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ICCT analysis finds 2025 European automotive CO2 standards can be met even if diesel share drops to 15%

Diesel has played a major role in the European Union’s efforts to reduce CO2 emissions from the automotive fleet; the market share of fuel-efficient new diesel cars in the European Union has remained above 50% since 2010. However, in the wake of emission control scandals, increasing concern over NOx-baed air-quality problems in city centers and emerging anti-diesel policy measures, the diesel market share is expected to fall significantly.

This projected shift in market share has raised some concerns over the cost of attainting CO2 emission targets. However, a new analysis by the International Council on Clean Transportation (ICCT) suggests that the EU could achieve a hypothetical 70 g/km (as measured according to the New European Driving Cycle – NEDC) passenger vehicle CO2 target in 2025 with both lower net cost and reduced NOx emissions, even with a significantly reduced diesel share.

The average diesel car in Europe typically emits about 17% less CO2 than a similar conventional gasoline car within the same vehicle segment. However, across all vehicle segments, average CO2 emissions of new diesel and gasoline cars are close (119 grams per kilometer [g/km] vs. 123 g/km, respectively).

Efficiency gains from the diesel engine often are counterbalanced by a higher engine power and higher weight for diesel cars.

—Dr. Peter Mock, Managing Director of ICCT in Europe

Furthermore, hybrid electric cars today often are cheaper than diesel cars within the same vehicle segment. In Germany, the average hybrid car within the lower medium segment (also known as “Golf”-segment) in 2015 sold for €26,700 (US$30,476), whereas the average diesel car cost €1,700 (US$1,940) more. This additional cost is the result of higher temperatures and pressures for the diesel combustion process and more complex aftertreatment systems, which increase the production costs of diesel engines.

Given that the average hybrid car emits about 18% less CO2 and is cheaper than the average diesel car within a specific vehicle segment, switching to hybrid cars is a more cost-efficient way of reducing CO2 than sticking with the diesel engine technology. In future years, the cost of hybrid cars—in particular, plug-in hybrid and battery-electric vehicles—is expected to decrease further, as a result of continued advances in battery technology, the ICCT said.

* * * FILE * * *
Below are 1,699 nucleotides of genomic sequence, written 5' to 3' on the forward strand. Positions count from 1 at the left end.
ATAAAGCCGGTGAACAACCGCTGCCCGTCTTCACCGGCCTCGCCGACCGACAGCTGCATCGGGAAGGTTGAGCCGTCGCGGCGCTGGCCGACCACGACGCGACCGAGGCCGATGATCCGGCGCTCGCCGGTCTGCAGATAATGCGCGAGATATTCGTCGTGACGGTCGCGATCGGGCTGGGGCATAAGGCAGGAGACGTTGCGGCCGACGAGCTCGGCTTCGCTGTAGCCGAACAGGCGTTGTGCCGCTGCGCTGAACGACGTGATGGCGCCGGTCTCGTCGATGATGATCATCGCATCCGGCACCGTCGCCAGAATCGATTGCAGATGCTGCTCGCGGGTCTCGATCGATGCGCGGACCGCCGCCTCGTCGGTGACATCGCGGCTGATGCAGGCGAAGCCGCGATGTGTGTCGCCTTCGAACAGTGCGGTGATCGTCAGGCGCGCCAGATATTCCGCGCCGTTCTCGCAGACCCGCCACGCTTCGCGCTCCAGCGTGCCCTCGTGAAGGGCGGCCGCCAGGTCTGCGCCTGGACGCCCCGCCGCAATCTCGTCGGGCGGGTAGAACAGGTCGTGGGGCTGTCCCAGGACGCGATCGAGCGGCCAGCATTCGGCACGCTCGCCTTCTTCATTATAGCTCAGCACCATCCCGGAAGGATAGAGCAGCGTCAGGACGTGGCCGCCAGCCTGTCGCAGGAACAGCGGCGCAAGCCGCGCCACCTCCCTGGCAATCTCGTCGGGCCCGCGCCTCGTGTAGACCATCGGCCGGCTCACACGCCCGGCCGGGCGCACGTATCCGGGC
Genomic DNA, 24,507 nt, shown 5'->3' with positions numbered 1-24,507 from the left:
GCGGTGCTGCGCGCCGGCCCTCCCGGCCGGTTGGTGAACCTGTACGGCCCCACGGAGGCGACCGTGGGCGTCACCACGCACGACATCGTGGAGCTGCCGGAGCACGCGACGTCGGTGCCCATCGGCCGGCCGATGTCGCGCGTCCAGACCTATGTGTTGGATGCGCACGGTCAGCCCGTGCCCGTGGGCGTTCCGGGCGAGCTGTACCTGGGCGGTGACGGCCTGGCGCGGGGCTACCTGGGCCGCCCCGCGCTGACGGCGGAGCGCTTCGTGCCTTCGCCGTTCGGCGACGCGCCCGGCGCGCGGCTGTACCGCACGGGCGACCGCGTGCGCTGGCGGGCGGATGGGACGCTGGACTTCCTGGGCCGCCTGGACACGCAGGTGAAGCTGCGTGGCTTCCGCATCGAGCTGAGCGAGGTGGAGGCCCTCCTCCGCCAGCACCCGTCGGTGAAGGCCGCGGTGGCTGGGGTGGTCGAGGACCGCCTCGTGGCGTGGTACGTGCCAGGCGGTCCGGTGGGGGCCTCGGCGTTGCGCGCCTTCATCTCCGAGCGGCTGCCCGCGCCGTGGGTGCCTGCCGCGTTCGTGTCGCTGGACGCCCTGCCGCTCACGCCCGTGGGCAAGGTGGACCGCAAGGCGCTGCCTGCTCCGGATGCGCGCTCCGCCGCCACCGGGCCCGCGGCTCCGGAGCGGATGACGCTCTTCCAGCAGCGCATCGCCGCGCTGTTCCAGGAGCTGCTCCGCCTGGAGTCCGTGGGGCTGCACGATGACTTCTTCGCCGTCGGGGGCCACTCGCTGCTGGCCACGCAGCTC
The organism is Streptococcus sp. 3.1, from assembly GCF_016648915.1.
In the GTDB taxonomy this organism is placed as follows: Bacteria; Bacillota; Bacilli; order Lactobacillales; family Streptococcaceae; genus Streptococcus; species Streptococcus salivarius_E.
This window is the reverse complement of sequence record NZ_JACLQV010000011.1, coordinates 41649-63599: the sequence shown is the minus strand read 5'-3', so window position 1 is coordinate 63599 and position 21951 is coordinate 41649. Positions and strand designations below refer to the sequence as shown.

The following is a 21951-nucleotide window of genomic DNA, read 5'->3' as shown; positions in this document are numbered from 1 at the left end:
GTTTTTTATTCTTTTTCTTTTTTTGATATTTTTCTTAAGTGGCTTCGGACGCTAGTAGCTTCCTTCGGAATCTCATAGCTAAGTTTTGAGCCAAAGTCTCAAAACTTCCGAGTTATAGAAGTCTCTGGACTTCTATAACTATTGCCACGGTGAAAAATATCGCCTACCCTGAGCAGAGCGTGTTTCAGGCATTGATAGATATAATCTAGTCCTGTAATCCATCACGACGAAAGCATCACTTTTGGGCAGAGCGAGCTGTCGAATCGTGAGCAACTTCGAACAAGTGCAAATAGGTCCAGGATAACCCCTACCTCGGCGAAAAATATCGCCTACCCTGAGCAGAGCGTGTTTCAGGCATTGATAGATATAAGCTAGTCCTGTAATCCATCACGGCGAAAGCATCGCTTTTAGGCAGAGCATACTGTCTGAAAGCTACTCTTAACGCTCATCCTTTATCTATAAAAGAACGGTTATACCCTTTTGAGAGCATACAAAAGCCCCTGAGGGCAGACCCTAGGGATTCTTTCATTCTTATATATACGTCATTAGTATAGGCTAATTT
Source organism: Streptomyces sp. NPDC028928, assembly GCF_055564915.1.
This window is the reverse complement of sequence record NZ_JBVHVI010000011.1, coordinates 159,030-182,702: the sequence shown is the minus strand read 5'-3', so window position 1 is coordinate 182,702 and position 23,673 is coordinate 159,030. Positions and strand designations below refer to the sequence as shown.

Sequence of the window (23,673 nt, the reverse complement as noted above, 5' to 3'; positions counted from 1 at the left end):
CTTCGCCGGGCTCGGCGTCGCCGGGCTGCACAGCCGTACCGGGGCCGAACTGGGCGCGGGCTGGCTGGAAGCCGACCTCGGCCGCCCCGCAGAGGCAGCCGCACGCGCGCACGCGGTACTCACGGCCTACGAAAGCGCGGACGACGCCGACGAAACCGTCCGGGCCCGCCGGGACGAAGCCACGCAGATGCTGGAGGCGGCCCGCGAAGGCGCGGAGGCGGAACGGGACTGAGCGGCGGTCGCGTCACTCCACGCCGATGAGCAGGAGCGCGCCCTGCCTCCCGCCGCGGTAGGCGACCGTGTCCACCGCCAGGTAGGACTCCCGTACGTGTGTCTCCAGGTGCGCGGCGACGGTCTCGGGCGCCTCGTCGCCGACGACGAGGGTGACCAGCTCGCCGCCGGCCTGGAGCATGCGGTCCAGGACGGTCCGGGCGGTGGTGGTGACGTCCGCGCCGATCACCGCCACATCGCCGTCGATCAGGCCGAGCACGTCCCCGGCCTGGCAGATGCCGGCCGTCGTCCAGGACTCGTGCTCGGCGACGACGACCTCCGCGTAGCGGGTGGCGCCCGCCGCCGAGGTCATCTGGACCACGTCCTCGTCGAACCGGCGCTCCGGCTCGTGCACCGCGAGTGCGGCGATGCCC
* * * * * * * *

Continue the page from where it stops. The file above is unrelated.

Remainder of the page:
For the analysis, the ICCT researchers assumed a CO2 target of 70 g/km for new passenger cars by 2025. This is within the target range of 68–78 g/km, as suggested earlier by the European Parliament.

The ICCT team reduced diesel market share to 50% for the baseline, and then subsequently reduced the share in increments of 5 percentage points to a minimum market share of 15%. The team assumed that manufacturers would preferentially reduce diesel market share in the lightest segments first, starting with B class vehicles and progressing through C, D, and E class vehicles, so that the only diesel vehicles remaining in the 15% market share scenario were SUVs.

The researchers found that manufacturers could still comply with the target by offering more advanced gasoline, hybrid, and electric vehicles.

The overall compliance cost for an average vehicle manufacturer was found to be up to €280 per vehicle lower if the diesel market share declined. This is because the required investment in vehicle efficiency technologies and electrified vehicles is counterbalanced by savings when moving away from expensive diesel engine technology, according to the ICCT.

As a co-benefit, NOxemissions from diesel cars are estimated to be 60,000–260,000 tons lower by 2030 if the new car diesel market share in the EU drops to 15% by 2025. This would equal a reduction of 10%–28% compared to a baseline scenario and is equivalent to the sum of all NOx emissions in a country the size of the Netherlands.

The ICCT analysis come at a time when post-2020 CO2 standards for new vehicles in the EU are under preparation; the European Commission is expected to put forward a regulatory proposal by the end of 2017. The transport sector currently is the only sector in the EU that has failed to reduce CO2 emissions since 1990; rather, it has increased its greenhouse gas emission level by 20% between 1990 and 2014.


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